But, the pastor assured the people, there were many other copies of the movie, and its showing in as many places as possible would continue in spite of the challenge from the forces of evil, with that much added vigor.
At the close of the meeting some twenty or thirty people went forward to accept Jesus into their lives, which the pastor hailed as a triumph.
The pastor tried to at least say hi to and shake hands with everyone who was present, during which Sam asked, “Can you spare a few minutes sometime to talk to me in private?”
“Of course. Any special reason?”
“I would like assurance regarding my faith.”
“Definitely, but can’t tonight. Would tomorrow afternoon work?”
“How ’bout we meet around three then? In the park, at the benches by the lake.”
The following was a nearly perfect late-summer day. Sam arrived early, so didn’t expect to see the pastor yet. Most of the benches were occupied, but Sam found an empty one and sat down.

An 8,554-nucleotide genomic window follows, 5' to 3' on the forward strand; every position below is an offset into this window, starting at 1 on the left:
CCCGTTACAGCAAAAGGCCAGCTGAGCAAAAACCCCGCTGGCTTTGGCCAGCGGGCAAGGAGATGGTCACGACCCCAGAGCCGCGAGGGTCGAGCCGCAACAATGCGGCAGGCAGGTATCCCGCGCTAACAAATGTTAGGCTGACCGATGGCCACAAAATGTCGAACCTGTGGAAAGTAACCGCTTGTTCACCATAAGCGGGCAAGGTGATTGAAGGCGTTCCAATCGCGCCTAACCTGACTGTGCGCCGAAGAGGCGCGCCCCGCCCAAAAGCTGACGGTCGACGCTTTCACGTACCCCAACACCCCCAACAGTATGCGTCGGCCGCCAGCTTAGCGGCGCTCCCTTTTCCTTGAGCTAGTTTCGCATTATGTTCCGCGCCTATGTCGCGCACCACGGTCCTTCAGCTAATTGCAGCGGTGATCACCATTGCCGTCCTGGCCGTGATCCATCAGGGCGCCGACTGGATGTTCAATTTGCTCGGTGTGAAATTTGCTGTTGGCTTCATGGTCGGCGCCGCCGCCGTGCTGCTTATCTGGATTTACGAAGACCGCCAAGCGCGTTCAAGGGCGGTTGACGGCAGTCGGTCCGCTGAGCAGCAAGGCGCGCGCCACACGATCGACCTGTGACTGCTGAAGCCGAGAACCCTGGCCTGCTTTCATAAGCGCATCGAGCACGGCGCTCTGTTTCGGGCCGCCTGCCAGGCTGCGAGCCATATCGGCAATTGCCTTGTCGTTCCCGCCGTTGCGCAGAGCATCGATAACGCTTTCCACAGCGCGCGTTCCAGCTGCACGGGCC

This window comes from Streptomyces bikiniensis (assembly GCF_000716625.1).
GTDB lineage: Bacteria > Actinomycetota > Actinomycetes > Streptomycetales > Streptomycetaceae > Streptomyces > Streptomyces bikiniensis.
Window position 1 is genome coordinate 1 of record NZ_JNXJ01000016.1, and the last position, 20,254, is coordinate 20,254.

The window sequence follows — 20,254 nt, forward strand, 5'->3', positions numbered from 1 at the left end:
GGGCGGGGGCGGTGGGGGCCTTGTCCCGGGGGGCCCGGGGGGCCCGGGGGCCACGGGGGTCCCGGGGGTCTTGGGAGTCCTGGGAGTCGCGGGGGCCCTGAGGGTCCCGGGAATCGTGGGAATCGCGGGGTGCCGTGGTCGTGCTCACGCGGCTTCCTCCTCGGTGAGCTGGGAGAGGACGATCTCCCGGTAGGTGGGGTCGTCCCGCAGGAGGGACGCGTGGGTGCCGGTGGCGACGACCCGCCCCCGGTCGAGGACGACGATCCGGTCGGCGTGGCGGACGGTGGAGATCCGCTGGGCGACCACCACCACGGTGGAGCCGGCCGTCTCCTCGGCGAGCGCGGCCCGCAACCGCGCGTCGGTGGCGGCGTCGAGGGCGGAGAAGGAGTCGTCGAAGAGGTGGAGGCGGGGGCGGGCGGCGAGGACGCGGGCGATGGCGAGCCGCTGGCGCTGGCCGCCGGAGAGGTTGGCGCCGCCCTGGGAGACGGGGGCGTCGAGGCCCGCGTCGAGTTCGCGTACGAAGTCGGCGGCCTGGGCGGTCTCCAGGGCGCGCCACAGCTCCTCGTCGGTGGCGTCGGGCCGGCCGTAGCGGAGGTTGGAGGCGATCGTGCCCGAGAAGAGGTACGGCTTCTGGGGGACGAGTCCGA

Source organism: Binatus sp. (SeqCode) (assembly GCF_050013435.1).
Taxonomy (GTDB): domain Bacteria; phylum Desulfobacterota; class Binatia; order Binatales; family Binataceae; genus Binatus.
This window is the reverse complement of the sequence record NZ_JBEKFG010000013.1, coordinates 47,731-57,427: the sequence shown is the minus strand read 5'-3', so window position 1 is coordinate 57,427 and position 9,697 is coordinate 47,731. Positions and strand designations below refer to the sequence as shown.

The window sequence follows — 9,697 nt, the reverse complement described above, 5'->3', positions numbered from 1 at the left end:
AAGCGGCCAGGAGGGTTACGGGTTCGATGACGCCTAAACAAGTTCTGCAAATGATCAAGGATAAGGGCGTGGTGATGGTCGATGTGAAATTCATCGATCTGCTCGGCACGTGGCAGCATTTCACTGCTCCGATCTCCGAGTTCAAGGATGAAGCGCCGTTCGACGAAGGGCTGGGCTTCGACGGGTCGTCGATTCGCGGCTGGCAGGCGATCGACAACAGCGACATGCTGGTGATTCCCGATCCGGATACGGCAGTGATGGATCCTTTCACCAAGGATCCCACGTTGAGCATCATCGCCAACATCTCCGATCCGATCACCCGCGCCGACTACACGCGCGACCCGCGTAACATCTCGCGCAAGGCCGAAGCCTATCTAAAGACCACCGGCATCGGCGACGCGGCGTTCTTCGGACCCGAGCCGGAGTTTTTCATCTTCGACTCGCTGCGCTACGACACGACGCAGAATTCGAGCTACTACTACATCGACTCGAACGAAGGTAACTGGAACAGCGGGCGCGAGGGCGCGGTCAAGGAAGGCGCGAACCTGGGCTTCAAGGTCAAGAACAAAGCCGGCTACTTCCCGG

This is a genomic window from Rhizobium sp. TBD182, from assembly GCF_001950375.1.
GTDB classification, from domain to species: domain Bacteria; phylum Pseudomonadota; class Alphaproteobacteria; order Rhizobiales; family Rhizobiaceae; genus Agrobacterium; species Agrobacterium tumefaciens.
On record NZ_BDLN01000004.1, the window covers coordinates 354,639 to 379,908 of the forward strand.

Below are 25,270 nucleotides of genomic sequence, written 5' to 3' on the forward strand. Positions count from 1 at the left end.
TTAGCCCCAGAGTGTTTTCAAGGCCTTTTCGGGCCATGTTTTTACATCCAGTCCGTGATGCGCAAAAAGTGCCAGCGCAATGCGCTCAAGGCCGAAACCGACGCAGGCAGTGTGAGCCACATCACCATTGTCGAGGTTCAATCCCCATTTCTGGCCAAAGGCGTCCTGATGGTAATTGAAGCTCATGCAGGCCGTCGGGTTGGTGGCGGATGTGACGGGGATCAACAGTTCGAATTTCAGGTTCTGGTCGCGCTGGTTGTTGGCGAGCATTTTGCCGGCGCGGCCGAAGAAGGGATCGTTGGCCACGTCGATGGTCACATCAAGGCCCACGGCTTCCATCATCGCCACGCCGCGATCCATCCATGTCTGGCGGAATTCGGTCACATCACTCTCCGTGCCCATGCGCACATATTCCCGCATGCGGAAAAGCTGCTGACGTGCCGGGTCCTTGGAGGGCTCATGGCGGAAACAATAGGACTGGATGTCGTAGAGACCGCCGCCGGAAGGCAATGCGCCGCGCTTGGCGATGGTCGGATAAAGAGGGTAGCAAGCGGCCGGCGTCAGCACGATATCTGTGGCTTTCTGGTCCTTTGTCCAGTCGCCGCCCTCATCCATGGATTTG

Despite the small crowd it was a quiet and peaceful setting, the pebbles of the lakefront disturbed only by ripples. The sun warmed him. To his left, a ways up along the bank, a father and son were fishing, almost motionless.
As he relaxed Sam felt his cares leaving him, his mind emptying. Even the faint sound of voices and gentle washing of the water seemed to dissipate. He was between wakefulness and sleep.
Sam then experienced what were probably not what you could call visions, but rather those unexpected flash-dreams some have immediately before drifting off, more like random thoughts than the longer, nocturnal epics of slumber.